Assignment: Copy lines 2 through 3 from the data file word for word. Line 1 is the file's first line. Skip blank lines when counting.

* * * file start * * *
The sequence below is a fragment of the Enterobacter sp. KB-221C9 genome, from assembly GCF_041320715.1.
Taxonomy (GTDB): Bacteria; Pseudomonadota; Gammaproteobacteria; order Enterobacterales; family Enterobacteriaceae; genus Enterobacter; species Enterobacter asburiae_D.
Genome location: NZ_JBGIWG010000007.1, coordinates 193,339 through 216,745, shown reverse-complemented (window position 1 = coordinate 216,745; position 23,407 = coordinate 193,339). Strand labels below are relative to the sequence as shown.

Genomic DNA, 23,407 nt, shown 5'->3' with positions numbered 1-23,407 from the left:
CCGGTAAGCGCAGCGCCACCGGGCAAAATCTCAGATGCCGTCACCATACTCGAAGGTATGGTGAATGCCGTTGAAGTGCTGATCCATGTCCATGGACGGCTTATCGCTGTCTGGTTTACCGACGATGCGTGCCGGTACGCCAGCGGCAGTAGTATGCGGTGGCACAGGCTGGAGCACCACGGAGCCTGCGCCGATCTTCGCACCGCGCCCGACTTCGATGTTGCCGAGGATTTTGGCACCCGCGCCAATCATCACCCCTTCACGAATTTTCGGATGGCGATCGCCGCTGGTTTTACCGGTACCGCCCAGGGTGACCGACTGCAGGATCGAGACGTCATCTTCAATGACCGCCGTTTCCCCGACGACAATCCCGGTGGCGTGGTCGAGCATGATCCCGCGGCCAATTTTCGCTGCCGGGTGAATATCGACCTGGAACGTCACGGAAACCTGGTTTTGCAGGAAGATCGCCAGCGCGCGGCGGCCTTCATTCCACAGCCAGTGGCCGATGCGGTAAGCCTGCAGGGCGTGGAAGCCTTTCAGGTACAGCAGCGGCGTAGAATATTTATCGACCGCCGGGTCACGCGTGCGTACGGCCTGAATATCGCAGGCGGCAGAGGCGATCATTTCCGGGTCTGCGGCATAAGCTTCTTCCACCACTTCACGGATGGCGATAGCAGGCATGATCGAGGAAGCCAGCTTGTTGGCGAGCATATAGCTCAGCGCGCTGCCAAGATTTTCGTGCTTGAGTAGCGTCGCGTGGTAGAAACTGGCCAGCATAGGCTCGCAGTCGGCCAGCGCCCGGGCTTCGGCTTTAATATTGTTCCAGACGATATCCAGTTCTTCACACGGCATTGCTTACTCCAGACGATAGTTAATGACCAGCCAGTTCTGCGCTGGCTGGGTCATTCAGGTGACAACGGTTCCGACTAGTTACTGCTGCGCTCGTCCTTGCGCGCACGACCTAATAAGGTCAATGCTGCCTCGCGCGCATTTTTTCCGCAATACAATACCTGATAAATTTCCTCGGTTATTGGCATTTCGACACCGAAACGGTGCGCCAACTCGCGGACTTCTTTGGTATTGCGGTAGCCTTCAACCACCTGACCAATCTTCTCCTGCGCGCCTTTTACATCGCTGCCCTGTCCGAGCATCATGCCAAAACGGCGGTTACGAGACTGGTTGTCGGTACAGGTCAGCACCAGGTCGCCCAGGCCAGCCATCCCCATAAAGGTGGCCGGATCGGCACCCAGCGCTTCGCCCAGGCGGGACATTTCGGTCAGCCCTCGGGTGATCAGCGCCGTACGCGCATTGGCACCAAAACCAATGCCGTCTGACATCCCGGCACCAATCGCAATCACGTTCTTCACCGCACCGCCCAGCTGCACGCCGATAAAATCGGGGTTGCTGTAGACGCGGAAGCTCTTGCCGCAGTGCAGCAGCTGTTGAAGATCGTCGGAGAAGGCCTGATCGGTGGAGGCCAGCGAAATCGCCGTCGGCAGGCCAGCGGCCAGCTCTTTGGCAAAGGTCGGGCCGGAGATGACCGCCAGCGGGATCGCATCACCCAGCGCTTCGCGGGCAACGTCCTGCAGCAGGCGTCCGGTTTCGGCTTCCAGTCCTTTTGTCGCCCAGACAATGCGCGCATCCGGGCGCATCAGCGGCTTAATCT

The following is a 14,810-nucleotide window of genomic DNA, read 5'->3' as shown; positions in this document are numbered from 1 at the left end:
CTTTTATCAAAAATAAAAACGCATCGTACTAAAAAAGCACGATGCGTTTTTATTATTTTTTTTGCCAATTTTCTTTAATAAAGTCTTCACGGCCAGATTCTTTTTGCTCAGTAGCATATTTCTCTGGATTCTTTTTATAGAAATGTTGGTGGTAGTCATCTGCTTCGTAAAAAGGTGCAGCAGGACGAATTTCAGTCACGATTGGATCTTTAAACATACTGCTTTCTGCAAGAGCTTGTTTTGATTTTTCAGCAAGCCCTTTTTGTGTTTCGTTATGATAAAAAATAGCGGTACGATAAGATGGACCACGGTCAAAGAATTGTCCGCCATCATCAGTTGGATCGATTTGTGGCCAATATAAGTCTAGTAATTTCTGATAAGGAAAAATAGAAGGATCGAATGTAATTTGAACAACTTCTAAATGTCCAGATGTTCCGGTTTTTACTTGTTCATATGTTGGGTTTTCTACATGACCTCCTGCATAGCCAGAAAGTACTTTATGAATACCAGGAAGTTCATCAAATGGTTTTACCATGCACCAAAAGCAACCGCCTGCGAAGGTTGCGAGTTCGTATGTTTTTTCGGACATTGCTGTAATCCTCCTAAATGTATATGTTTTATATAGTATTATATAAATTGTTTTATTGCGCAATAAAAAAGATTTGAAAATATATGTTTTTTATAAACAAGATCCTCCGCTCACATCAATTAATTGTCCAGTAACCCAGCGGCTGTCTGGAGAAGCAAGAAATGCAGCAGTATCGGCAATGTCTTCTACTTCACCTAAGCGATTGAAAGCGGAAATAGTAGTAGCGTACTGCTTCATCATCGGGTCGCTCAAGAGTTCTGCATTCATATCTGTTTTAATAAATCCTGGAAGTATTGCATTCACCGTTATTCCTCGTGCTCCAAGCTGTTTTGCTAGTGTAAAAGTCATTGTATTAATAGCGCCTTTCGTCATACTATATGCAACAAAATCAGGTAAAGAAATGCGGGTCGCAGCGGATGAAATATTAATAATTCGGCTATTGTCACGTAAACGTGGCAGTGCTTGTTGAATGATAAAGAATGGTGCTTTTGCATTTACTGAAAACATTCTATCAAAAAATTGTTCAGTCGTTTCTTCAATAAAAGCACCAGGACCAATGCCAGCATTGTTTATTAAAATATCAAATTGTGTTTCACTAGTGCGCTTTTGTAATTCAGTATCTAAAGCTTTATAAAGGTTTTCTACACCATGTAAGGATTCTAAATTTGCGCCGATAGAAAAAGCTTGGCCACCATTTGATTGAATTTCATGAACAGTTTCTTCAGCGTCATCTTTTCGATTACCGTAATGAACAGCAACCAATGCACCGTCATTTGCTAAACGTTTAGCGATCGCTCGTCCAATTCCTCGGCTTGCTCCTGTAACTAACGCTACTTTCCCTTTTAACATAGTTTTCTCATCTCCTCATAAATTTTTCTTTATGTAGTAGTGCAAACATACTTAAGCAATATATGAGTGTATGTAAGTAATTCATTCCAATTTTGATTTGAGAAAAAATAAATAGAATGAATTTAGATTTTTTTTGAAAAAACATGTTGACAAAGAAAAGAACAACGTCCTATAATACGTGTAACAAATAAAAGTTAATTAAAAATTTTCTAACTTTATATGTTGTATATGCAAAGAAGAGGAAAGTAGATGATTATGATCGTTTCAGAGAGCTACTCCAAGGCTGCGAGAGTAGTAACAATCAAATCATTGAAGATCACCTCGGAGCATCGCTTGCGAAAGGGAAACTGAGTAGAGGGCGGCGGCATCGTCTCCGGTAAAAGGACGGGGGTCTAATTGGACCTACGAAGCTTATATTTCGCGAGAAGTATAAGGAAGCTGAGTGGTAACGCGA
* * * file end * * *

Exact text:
Taxonomy (GTDB): Bacteria; Pseudomonadota; Gammaproteobacteria; order Enterobacterales; family Enterobacteriaceae; genus Enterobacter; species Enterobacter asburiae_D.
Genome location: NZ_JBGIWG010000007.1, coordinates 193,339 through 216,745, shown reverse-complemented (window position 1 = coordinate 216,745; position 23,407 = coordinate 193,339). Strand labels below are relative to the sequence as shown.